The view was sublime. The grid of rooftops we looked down upon was broken by architectural whimsy: facades, gardens, penthouses in diagonal rows. New Jersey benign across the gray-green coil of river. Above, clear deep cobalt bled seamlessly into cerulean, mimicking the translucent rolled ink of a Hiroshige print, giving way to a rosy glow and briefly blazing orange before the bridge lights spangled the horizon.

As I ate and drank, the sultry evening cooled and voices dropped to a murmur. Among the crowd was a man I’d met before. He had, not long after I’d first met him, unearthed a face hidden behind a kerchief of beard, and as we talked I re-experienced my initial surprise at seeing the exposed lower half of his face, which seemed to redefine his entire aspect, and give new meaning to the movement of his eyes. As we talked a familiarity grew. Forgotten facts about him surfaced in my memory like a path of small stones: places traveled, preferences of language, food and drink, odd habits. By now the air had turned to silk, smooth against my bare arms. A gentle breeze swirled my hair, tickling my shoulders. When I remarked that for a clear night it was surprising there were no stars, he pointed out in the blackness a few dim twinkles, which as I watched grew more visible, and faintly but unmistakably traced the handle of the dipper, pointing to the north star, where a moment ago there was nothing.


On our way to his apartment I looked up into the unseeing eyes of four stone gargoyles, each expression uniquely chiseled, a fairy tale embodiment of the maternal threat: If you make a face it may be frozen like that forever. Each doorway we passed drew me to it with its light.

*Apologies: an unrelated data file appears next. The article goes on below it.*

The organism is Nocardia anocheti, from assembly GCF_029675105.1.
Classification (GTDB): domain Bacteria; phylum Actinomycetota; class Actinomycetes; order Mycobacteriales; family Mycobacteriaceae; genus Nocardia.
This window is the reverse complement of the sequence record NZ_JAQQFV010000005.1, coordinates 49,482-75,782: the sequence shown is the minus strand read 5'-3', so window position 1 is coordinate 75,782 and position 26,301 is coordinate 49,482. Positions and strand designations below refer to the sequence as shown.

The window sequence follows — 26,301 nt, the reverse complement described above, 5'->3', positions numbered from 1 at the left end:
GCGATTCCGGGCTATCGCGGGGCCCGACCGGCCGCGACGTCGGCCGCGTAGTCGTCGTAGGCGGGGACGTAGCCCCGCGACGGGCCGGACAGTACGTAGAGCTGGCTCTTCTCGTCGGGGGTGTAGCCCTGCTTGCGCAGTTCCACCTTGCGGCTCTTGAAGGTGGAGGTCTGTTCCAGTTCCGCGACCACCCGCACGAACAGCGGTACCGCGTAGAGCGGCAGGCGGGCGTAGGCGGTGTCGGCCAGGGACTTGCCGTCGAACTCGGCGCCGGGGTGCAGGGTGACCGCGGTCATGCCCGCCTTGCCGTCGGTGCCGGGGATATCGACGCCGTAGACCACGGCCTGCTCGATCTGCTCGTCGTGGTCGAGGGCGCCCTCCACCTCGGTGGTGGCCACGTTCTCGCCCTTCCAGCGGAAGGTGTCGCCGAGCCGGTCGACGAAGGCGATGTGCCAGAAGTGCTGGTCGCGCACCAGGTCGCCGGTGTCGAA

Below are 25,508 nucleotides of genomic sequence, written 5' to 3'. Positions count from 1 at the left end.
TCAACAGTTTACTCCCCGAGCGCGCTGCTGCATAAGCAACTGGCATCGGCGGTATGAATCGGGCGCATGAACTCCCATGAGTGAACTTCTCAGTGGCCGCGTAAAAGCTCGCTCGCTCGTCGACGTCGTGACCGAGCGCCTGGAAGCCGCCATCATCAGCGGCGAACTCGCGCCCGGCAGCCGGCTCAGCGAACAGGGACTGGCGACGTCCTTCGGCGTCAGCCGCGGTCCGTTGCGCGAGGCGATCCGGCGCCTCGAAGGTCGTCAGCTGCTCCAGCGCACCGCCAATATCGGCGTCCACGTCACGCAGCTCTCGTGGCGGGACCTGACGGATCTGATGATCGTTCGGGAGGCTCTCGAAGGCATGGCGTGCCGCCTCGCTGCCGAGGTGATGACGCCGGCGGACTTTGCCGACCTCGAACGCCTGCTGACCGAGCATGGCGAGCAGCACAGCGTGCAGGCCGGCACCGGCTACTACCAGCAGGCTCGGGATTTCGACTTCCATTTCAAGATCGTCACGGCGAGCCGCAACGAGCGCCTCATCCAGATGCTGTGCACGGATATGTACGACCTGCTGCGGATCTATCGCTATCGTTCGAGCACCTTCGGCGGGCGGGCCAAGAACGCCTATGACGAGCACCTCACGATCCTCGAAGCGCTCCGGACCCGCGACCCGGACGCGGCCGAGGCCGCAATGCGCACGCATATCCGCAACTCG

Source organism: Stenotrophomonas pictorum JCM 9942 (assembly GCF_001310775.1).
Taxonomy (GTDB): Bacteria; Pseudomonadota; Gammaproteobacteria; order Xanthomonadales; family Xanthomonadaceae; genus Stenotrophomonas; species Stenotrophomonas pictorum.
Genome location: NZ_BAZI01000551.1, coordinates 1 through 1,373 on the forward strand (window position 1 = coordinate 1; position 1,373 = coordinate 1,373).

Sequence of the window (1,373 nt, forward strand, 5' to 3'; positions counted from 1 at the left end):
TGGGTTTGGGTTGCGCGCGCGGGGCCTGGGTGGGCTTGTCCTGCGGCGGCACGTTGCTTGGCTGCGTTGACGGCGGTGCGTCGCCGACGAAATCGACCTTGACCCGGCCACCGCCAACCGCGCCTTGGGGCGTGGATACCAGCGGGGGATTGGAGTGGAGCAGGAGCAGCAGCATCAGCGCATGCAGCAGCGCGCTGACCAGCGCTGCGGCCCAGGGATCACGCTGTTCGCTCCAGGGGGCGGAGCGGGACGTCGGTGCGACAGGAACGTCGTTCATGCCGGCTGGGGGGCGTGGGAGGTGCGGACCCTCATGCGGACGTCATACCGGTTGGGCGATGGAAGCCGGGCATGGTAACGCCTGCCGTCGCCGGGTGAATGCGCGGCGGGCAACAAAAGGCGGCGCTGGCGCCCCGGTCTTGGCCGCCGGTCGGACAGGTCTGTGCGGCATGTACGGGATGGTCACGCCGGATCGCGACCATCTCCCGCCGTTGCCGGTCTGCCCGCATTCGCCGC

His apartment smelled like beeswax. He was an artist, weaving baskets of wire, braiding columns of wax that stood like spines and ended in pelvic hollows or phallic protuberances. A disciple of funnels and an interpreter of forms, he had no use for the machine. His few knives, small from sharpening, lay neatly ready on the tabletop next to the double boiler. I took the drink he offered, and listened to Monk’s piano, taking in the spareness and simplicity of his living space—the perfect medium in which to see his work, so different from my own cluttered cell, dominated by the hum of the machine. We talked until the silence spoke: the dialogue of protuberances and hollows, the mysterious dance of touch and smell. He looked entirely different in the dark, morphing from fish to faun to archer, reviving my forgotten body, bringing back my disappearing nipples, my faded lips. Soon I was stripped bare, exhaling pleasure at that first warmth of skin on skin.